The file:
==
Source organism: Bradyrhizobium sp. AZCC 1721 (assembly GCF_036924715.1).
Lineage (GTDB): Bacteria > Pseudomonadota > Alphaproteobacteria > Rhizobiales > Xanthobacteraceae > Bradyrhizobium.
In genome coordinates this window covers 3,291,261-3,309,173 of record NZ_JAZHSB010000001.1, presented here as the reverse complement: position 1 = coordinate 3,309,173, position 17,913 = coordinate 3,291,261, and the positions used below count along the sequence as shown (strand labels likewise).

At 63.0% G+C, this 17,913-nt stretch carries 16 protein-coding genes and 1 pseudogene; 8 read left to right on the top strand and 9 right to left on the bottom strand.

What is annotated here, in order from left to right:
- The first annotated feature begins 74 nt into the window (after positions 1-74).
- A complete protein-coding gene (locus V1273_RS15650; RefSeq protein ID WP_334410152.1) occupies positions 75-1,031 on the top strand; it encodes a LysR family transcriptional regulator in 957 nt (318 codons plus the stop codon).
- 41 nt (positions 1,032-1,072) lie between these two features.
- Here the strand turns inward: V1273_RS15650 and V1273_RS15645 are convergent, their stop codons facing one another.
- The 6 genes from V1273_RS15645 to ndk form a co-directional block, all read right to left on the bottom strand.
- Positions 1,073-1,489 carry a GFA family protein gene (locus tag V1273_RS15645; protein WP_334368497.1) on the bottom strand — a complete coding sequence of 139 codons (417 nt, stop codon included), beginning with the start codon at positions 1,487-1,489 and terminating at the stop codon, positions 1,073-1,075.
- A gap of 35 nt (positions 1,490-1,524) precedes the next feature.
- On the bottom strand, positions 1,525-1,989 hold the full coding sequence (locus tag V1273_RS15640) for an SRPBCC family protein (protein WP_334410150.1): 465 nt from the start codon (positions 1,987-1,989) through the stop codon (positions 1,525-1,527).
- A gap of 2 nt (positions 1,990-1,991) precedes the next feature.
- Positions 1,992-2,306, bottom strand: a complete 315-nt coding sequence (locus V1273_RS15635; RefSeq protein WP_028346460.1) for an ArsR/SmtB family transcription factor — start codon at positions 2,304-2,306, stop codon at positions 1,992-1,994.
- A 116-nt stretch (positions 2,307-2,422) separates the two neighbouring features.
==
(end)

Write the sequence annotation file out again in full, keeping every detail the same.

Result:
Source organism: Bradyrhizobium sp. AZCC 1721 (assembly GCF_036924715.1).
Lineage (GTDB): Bacteria > Pseudomonadota > Alphaproteobacteria > Rhizobiales > Xanthobacteraceae > Bradyrhizobium.
In genome coordinates this window covers 3,291,261-3,309,173 of record NZ_JAZHSB010000001.1, presented here as the reverse complement: position 1 = coordinate 3,309,173, position 17,913 = coordinate 3,291,261, and the positions used below count along the sequence as shown (strand labels likewise).

At 63.0% G+C, this 17,913-nt stretch carries 16 protein-coding genes and 1 pseudogene; 8 read left to right on the top strand and 9 right to left on the bottom strand.

What is annotated here, in order from left to right:
- The first annotated feature begins 74 nt into the window (after positions 1-74).
- A complete protein-coding gene (locus V1273_RS15650; RefSeq protein ID WP_334410152.1) occupies positions 75-1,031 on the top strand; it encodes a LysR family transcriptional regulator in 957 nt (318 codons plus the stop codon).
- 41 nt (positions 1,032-1,072) lie between these two features.
- Here the strand turns inward: V1273_RS15650 and V1273_RS15645 are convergent, their stop codons facing one another.
- The 6 genes from V1273_RS15645 to ndk form a co-directional block, all read right to left on the bottom strand.
- Positions 1,073-1,489 carry a GFA family protein gene (locus tag V1273_RS15645; protein WP_334368497.1) on the bottom strand — a complete coding sequence of 139 codons (417 nt, stop codon included), beginning with the start codon at positions 1,487-1,489 and terminating at the stop codon, positions 1,073-1,075.
- A gap of 35 nt (positions 1,490-1,524) precedes the next feature.
- On the bottom strand, positions 1,525-1,989 hold the full coding sequence (locus tag V1273_RS15640) for an SRPBCC family protein (protein WP_334410150.1): 465 nt from the start codon (positions 1,987-1,989) through the stop codon (positions 1,525-1,527).
- A gap of 2 nt (positions 1,990-1,991) precedes the next feature.
- Positions 1,992-2,306, bottom strand: a complete 315-nt coding sequence (locus V1273_RS15635; RefSeq protein WP_028346460.1) for an ArsR/SmtB family transcription factor — start codon at positions 2,304-2,306, stop codon at positions 1,992-1,994.
- A 116-nt stretch (positions 2,307-2,422) separates the two neighbouring features.